When I wake up hungover, I often find it useful to perform a quick self-assessment. Where am I? Am I wearing clothes? Are all my limbs intact? Did I take my contacts out? Safety comes first in the world of the Morning After, and fingers and toes better all be there. Those tiny cuts and bruises that appear without explanation after a night of partying can be ignored. Par for the course, I say. The important part is over: you’re alive, more or less. You made it.
What can be said, then, for the house? In the case of 127 Shirley, my dear homestead for this final year of my college career, much. Like her incumbents, she awoke this morning with a foggy head, rattled bones, and a number of war wounds. Is she pissed? Is she weak? Did she have a good night? These are the questions I hope to explore in this post, the story of my house’s first party.
First, your cast of characters. Three people live at the Shirley house: Alex, Elizabeth, and me. We’re all students at William and Mary, studying various artsy-fartsy F-words like film, Foucault, food, feminism, etc. It made sense for us to live together: we’ve all been friends for a while and wanted to save some money by living off campus. The deal? Respect and protect Shirley, the silent member of our gang of four.
And before you ask, yes, we do refer to our house as Shirley. That’s the street she sits on, and the preciousness of the word is what drew us to the location in the first place. And yes, we do act as if Shirley is in fact her own person, a person with a name and a gender and agency and a personality. We’re not above talking to Shirley directly, as in “Good morning, Shirley” or “Whoa Shirley, don’t you think you should take out your garbage and recycling?”
So the four of us, house included, decided to throw a party. We’ve had quasi-dinner parties before, gatherings consisting of a handful of friends smushed around our tiny dining table sipping inexpensive red wine from Trader Joe’s. We’ve had game nights, playing Scattergories or reading tarot — again with more cheap booze. But a full-on, all-out party was something previously unknown to these walls. Could we manage it? Would anyone come? What should be the theme?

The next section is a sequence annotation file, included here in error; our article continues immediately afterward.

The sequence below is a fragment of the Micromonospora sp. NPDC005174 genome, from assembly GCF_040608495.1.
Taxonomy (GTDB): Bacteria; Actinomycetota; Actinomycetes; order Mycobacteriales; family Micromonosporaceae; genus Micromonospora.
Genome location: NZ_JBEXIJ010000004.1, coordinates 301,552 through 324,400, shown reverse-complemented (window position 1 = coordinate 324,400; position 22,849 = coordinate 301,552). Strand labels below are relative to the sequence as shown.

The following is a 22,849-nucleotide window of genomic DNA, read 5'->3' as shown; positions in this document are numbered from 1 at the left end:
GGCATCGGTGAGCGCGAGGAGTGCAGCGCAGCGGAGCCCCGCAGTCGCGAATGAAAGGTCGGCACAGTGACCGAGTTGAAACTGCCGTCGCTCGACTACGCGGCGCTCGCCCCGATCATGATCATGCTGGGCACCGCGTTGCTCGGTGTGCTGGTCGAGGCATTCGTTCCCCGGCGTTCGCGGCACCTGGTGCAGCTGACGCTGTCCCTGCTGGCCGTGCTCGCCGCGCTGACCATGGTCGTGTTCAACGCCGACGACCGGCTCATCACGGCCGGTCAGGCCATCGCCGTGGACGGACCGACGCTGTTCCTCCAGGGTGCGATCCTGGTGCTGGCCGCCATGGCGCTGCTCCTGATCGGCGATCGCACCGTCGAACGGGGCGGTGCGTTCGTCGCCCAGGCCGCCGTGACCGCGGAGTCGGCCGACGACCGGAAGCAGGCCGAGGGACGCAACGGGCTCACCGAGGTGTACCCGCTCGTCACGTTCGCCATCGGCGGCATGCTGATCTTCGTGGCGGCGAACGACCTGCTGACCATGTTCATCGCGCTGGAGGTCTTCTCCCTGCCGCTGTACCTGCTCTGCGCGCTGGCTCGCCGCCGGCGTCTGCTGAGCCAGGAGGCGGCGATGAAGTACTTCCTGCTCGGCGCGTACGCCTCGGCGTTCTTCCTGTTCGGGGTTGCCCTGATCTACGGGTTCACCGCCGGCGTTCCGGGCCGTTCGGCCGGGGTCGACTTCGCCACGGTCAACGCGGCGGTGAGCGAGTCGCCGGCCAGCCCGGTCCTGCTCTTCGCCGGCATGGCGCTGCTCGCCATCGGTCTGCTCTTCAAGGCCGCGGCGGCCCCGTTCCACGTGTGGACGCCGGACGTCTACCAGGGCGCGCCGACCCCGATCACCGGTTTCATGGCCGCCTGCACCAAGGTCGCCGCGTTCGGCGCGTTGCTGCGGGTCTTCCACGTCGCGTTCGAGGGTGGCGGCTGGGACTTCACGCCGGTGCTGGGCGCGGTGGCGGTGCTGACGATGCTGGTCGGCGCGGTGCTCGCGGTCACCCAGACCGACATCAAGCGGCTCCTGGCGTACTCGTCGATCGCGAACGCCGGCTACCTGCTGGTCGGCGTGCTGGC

That last question was the easiest to answer. Painfully aware of our uber-square tendencies, we knew we needed to throw a party that was the photonegative of prepackaged salads and yoga and SmartWater. And what’s the binary opposite of the College Campus Yuppy, as conceived in the mind of three humanities majors? The Witch!
Cut to Alex, Elizabeth, and me scouring every thrift store in the area for cheap fabric to fashion into pagan pleasure suits. Using Stevie Nicks specifically and the 1970s in general, our goal was to transform ourselves and our house into an earthy, incense-heavy, goddess-worshipping, spell-casting, cauldron-bubbling witch house. Only Florence + the Machine on the record player, thank you very much. By the way, our party happily fell a few days after the Autumnal Equinox. Clearly, the planets were aligned.
Shirley’s guest list started small. We were not about to invite an entire freshman dorm to stampede through our single story, two bedroom cottage. A kegger this would not be. Nope, B.Y.O.4 was the name of the game (bring your own Four Loko), and for the most part the rules were followed.